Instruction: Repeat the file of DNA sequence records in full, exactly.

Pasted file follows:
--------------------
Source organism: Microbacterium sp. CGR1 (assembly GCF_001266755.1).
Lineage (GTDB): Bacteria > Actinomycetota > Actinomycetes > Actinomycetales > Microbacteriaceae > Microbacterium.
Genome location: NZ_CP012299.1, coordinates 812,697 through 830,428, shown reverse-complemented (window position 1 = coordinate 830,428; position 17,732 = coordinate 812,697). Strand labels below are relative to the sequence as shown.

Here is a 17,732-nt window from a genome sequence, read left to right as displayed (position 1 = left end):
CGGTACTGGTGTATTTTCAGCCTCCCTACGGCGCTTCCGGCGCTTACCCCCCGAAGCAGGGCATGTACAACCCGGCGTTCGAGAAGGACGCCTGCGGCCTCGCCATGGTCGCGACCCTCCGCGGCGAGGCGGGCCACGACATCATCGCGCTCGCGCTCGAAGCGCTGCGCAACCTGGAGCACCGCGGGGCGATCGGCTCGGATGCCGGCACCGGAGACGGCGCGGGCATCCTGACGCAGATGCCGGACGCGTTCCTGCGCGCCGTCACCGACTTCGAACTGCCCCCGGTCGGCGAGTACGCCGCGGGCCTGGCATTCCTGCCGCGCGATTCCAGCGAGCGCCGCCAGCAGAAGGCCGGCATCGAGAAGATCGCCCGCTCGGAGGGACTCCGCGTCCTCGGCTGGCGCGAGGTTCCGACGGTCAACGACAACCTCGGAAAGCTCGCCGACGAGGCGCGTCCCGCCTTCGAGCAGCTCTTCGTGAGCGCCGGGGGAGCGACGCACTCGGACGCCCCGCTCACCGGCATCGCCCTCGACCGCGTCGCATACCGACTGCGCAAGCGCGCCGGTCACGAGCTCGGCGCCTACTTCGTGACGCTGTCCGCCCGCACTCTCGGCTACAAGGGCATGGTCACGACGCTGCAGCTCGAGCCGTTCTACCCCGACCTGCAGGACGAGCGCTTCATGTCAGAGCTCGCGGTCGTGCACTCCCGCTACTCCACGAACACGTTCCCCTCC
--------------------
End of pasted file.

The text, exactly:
Source organism: Microbacterium sp. CGR1 (assembly GCF_001266755.1).
Lineage (GTDB): Bacteria > Actinomycetota > Actinomycetes > Actinomycetales > Microbacteriaceae > Microbacterium.
Genome location: NZ_CP012299.1, coordinates 812,697 through 830,428, shown reverse-complemented (window position 1 = coordinate 830,428; position 17,732 = coordinate 812,697). Strand labels below are relative to the sequence as shown.

Here is a 17,732-nt window from a genome sequence, read left to right as displayed (position 1 = left end):
CGGTACTGGTGTATTTTCAGCCTCCCTACGGCGCTTCCGGCGCTTACCCCCCGAAGCAGGGCATGTACAACCCGGCGTTCGAGAAGGACGCCTGCGGCCTCGCCATGGTCGCGACCCTCCGCGGCGAGGCGGGCCACGACATCATCGCGCTCGCGCTCGAAGCGCTGCGCAACCTGGAGCACCGCGGGGCGATCGGCTCGGATGCCGGCACCGGAGACGGCGCGGGCATCCTGACGCAGATGCCGGACGCGTTCCTGCGCGCCGTCACCGACTTCGAACTGCCCCCGGTCGGCGAGTACGCCGCGGGCCTGGCATTCCTGCCGCGCGATTCCAGCGAGCGCCGCCAGCAGAAGGCCGGCATCGAGAAGATCGCCCGCTCGGAGGGACTCCGCGTCCTCGGCTGGCGCGAGGTTCCGACGGTCAACGACAACCTCGGAAAGCTCGCCGACGAGGCGCGTCCCGCCTTCGAGCAGCTCTTCGTGAGCGCCGGGGGAGCGACGCACTCGGACGCCCCGCTCACCGGCATCGCCCTCGACCGCGTCGCATACCGACTGCGCAAGCGCGCCGGTCACGAGCTCGGCGCCTACTTCGTGACGCTGTCCGCCCGCACTCTCGGCTACAAGGGCATGGTCACGACGCTGCAGCTCGAGCCGTTCTACCCCGACCTGCAGGACGAGCGCTTCATGTCAGAGCTCGCGGTCGTGCACTCCCGCTACTCCACGAACACGTTCCCCTCC